For the course, think about what makes it unique compared to other universities to show you understand what it’s really about. What excites you about the units? The course structure? Perhaps you get to study abroad? Or maybe it’s the reputation of the course within the field?
When it comes to the institution, avoid general statements like ‘you’re an internationally renowned university’ – this shows a lack of research and imagination. Instead, choose something specific about the institution you’ve discovered when researching it. Is there an academic you’d love to work with? Do they have strong links with industry? State-of-the-art facilities?
You must be able to clearly articulate why them – so don’t scrimp on your research!
Example: I am applying to the University of Bristol as I was inspired by the ground-breaking research led by Professor Joan Bateman into the impact of music on children’s development. I drew on the project’s unique interdisciplinary methodology combining musicology and psychology in my undergraduate dissertation, and would relish the opportunity to contribute to the development of this research.
What are your future plans?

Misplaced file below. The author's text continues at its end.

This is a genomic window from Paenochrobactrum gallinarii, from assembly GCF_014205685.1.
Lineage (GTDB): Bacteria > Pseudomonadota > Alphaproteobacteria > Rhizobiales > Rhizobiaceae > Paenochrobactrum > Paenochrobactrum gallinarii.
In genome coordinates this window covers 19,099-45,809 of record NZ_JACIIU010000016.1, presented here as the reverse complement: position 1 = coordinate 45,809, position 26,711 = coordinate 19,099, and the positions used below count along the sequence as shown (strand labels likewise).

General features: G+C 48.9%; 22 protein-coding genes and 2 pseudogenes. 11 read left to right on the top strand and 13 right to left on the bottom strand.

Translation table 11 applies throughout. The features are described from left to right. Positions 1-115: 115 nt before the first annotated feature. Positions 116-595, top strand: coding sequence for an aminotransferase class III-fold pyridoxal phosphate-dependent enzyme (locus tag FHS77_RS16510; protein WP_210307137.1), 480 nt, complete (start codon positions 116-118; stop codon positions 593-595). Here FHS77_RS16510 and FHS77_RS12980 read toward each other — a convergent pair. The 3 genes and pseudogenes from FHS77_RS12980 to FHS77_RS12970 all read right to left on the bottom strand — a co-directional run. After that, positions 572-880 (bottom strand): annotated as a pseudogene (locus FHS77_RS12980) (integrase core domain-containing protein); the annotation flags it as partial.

Part of making it clear why you want to do the programme is how it fits in with your future plans. Show the admissions tutor that you’re not just doing further study because you can’t think of anything else to do. Again, you’ll need to think through and articulate your motivations clearly.
Example: As I aim to become an accountant I am particularly attracted to your programme for two reasons: first, it offers the accreditation needed; and second the extensive practical experience opportunities will allow me to develop good practice in advance of joining the work force and enhance my employability.
Are you academically capable of taking this course?
Admissions tutors will be looking for evidence of academic capability as well as motivations. You can evidence this with your grades, but remember you will also provide a transcript for this, so use the personal statement as an opportunity for you to demonstrate your relevant knowledge instead. Show that you understand what’s required to take your subject further, and that you have been developing this knowledge within and outside of your degree.